Facilitated by the ferries that transported agricultural commodities and supplies across the Snake River in the early years, the agriculture industry has underpinned Grand View’s economy from the beginning. Pumping water from the Snake River and from deep wells accompanied by the advent of pressurized sprinkler system technologies has transformed Grand View into the agricultural oasis that exists today.

The discovery of placer gold and subsequent filing of mining claims had a significant, albeit short-term, effect on Grand View’s early economy.

Amenities and Attractions Today 

In 2014 Grand View dedicated Riverside Park, a new day use park located at the intersection of Main and Riverside Avenue on the Snake River.

The city’s Centennial Park features a children’s playground and covered picnic areas. The Bruneau-Grand View School District also has, for public use, an athletic field for baseball, softball and soccer.

Other amenities include the Rio Lindo Boat Launching Ramp on the Snake River. The Lawson’s Emu-Z-Um, is a private museum with exhibits of early settlement artifacts dating back to the late 1800s—the name of the museum is reminiscent of the time the Lawson’s raised emu on their ranch.

Many tourists drive through Grand View on their way to Silver City, the one-time county seat of Owyhee County and now a mining ghost town with many restored buildings.

Each year on the last week of June, the city celebrates Grand View Days. The celebration includes a parade, carnival, crafts, rubber duck race, softball tournament, pit barbeque, "adopt-a-pole contest" and fireworks.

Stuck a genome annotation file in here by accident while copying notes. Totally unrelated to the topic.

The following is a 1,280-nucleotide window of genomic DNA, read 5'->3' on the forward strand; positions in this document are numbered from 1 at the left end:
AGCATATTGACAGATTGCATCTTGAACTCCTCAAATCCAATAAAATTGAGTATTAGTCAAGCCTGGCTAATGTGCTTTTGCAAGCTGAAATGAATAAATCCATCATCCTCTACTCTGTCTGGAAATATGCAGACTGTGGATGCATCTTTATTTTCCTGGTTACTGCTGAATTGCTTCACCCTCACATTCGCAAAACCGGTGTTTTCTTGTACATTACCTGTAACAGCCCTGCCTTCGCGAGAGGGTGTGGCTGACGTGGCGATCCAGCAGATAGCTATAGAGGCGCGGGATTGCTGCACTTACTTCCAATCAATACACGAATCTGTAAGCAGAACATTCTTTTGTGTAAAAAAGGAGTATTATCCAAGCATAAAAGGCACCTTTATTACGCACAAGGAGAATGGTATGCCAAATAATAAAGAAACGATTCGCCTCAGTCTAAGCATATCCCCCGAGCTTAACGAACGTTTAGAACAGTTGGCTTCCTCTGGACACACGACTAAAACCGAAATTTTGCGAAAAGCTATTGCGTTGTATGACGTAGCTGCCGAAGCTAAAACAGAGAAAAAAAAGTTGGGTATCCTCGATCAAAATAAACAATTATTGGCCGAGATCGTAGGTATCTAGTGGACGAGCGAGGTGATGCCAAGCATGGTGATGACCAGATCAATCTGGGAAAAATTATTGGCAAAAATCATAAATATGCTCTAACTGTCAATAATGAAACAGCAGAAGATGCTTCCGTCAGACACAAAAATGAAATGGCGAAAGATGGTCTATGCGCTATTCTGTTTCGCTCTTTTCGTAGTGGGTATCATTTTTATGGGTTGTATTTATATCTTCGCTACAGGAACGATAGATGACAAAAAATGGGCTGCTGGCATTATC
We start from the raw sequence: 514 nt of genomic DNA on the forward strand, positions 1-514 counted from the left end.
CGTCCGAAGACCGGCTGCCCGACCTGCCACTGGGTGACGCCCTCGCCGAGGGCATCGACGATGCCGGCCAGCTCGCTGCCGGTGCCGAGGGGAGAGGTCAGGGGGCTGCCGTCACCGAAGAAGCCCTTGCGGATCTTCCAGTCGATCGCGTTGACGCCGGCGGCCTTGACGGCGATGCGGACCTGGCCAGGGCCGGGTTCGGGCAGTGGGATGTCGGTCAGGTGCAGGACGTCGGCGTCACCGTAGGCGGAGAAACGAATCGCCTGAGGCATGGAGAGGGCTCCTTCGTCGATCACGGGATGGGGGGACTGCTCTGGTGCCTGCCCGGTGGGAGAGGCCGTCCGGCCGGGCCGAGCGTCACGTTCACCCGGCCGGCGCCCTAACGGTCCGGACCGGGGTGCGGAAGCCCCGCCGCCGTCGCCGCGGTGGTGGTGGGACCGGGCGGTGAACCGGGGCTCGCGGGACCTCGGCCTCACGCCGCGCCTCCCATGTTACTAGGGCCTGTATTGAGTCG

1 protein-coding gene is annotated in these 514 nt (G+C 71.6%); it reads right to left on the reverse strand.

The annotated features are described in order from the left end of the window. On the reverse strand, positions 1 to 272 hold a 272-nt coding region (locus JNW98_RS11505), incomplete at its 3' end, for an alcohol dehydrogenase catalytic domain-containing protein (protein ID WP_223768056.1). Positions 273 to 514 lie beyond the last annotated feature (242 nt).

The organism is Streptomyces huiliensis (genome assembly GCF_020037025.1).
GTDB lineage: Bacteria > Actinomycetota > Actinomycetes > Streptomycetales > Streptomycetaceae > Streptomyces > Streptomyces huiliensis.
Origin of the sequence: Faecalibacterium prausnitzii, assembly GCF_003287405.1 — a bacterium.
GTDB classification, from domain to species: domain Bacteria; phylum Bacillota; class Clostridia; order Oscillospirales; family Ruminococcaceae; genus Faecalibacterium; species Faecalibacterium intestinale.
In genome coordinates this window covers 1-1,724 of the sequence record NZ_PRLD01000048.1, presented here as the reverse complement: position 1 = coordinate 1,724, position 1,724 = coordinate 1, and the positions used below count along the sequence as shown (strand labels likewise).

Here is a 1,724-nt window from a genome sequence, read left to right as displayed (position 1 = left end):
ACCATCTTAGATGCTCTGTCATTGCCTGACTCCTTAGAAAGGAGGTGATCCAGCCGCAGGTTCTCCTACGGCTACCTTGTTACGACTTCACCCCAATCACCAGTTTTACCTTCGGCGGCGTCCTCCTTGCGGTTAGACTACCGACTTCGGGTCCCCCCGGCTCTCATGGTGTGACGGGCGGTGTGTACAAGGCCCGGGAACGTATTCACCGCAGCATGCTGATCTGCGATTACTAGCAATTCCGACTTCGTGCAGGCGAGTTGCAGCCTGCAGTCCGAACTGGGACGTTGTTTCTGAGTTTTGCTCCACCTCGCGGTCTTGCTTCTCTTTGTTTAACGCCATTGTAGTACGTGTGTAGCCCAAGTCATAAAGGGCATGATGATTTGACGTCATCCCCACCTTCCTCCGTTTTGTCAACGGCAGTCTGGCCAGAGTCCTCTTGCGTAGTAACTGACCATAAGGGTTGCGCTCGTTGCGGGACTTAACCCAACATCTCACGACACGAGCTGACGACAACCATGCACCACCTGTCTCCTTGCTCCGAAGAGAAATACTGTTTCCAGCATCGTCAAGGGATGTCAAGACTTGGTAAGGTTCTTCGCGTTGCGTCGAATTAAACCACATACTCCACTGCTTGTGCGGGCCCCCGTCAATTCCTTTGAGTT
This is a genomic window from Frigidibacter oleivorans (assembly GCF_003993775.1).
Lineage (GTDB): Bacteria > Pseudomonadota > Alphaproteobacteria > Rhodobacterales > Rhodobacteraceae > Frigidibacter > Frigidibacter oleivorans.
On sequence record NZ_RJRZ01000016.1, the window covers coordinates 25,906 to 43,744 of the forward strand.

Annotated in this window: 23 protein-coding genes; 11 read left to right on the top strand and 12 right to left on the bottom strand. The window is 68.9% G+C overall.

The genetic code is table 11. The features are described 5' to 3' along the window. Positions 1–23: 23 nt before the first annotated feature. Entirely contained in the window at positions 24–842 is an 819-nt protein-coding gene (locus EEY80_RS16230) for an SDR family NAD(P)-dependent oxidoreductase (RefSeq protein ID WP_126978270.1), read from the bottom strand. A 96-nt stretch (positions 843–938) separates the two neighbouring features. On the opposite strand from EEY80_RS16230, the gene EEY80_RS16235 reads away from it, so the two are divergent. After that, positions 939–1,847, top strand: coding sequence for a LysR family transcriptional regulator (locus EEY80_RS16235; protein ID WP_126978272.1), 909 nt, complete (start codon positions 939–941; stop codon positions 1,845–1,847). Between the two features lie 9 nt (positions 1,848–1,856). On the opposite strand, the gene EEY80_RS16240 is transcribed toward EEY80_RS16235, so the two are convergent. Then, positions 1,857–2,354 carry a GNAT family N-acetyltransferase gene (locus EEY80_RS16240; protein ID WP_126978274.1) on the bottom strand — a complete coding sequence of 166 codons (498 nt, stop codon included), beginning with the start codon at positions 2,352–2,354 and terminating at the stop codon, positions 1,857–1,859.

The Bureau of Land Management operates 26 camp units around the 7,500-acre C.J. Strike Reservoir. Free restrooms and drinkable water are available. There are also private camping facilities near the reservoir. The Idaho Department of Fish and Game manages a 10,664-acre Wildlife Management Area (WMA) on the Bruneau River side of the reservoir. The WMA provides habitat for 240 species of nesting and migrating birds and is popular with birdwatchers, anglers and hunters.

Each Sunday following Labor Day, about 10,000 people come to Carl Miller Park in Mountain Home to celebrate Air Force Appreciation Day with a parade and barbeque.

The Desert Mountain Visitor Center at the Junction of Interstate 84 and U.S. Highway 20 is another excellent source of information about the area.

Anderson Ranch Dam and Recreation Area is about 45 miles northeast of the city. The dam is 456 feet high and creates a 17-mile-long lake with 50 miles of shoreline. It is part of the U.S. Bureau of Reclamation’s Boise Project, a complex system of dams and canals that primarily irrigates farms in the Treasure Valley.

Anderson Reservoir is popular for boating and fishing for trout, bass and Kokanee—landlocked salmon that spawn in the creeks during late August and early September. The recreation area includes 380 miles of marked snowmobile trails. Some of the trails wind up to the Trinity Mountains and lakes eight miles above the north end of the lake and rising to 9,451 feet.

The 4,800-acre Bruneau Dunes State Park and Observatory is 30 miles southwest of the city on State Highway 78-51. For thousands of years blowing sand has settled in this natural basin producing a landscape of sand dunes. One of the dunes rises to 470 feet, the highest in North America. At the base of the dunes is a lake with bass and bluegill.

The observatory is the largest public observatory in Idaho. Generally, its telescopes are open for public use on Friday and Saturday evenings.

To protect the serenity and ecology of this environmentally sensitive area, the Idaho Department of Parks and Recreation restrict use of the dunes and lake to non-motorized vehicles.

Five miles north begins the Snake River Birds of Prey National Conservation Area managed by the Bureau of Land Management. The half-million-acre area has high concentrations of falcons, hawks, eagles and owls.

The 103-mile Owyhee Uplands Back Country Byway—a gravel and paved road that runs from Grand View to Jordon Valley, Oregon—offers a view of the sagebrush-steppe ecosystem and habitat for more than 180 bird and mammal species.

Membership Software Powered by YourMembership  ::  Legal